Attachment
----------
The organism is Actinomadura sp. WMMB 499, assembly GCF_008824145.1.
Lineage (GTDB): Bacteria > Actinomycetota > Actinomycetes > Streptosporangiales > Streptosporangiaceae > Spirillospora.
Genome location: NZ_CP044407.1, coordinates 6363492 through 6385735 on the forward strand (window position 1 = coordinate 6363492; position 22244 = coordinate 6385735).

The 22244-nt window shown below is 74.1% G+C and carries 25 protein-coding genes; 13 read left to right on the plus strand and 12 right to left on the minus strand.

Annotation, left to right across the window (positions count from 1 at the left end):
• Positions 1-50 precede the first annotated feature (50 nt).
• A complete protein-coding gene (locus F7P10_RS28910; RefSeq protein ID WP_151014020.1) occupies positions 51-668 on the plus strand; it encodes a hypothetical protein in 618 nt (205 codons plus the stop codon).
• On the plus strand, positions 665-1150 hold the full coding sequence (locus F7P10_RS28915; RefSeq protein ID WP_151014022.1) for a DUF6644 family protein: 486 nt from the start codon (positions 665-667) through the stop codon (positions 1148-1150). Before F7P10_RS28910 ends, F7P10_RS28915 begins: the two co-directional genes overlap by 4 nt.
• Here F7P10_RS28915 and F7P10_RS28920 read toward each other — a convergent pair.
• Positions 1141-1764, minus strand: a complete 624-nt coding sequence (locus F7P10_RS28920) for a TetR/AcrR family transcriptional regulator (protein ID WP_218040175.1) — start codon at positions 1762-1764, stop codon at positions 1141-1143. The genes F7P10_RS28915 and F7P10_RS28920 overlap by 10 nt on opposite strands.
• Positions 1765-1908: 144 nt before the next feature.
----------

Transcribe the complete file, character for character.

The organism is Actinomadura sp. WMMB 499, assembly GCF_008824145.1.
Lineage (GTDB): Bacteria > Actinomycetota > Actinomycetes > Streptosporangiales > Streptosporangiaceae > Spirillospora.
Genome location: NZ_CP044407.1, coordinates 6363492 through 6385735 on the forward strand (window position 1 = coordinate 6363492; position 22244 = coordinate 6385735).

The 22244-nt window shown below is 74.1% G+C and carries 25 protein-coding genes; 13 read left to right on the plus strand and 12 right to left on the minus strand.

Annotation, left to right across the window (positions count from 1 at the left end):
• Positions 1-50 precede the first annotated feature (50 nt).
• A complete protein-coding gene (locus F7P10_RS28910; RefSeq protein ID WP_151014020.1) occupies positions 51-668 on the plus strand; it encodes a hypothetical protein in 618 nt (205 codons plus the stop codon).
• On the plus strand, positions 665-1150 hold the full coding sequence (locus F7P10_RS28915; RefSeq protein ID WP_151014022.1) for a DUF6644 family protein: 486 nt from the start codon (positions 665-667) through the stop codon (positions 1148-1150). Before F7P10_RS28910 ends, F7P10_RS28915 begins: the two co-directional genes overlap by 4 nt.
• Here F7P10_RS28915 and F7P10_RS28920 read toward each other — a convergent pair.
• Positions 1141-1764, minus strand: a complete 624-nt coding sequence (locus F7P10_RS28920) for a TetR/AcrR family transcriptional regulator (protein ID WP_218040175.1) — start codon at positions 1762-1764, stop codon at positions 1141-1143. The genes F7P10_RS28915 and F7P10_RS28920 overlap by 10 nt on opposite strands.
• Positions 1765-1908: 144 nt before the next feature.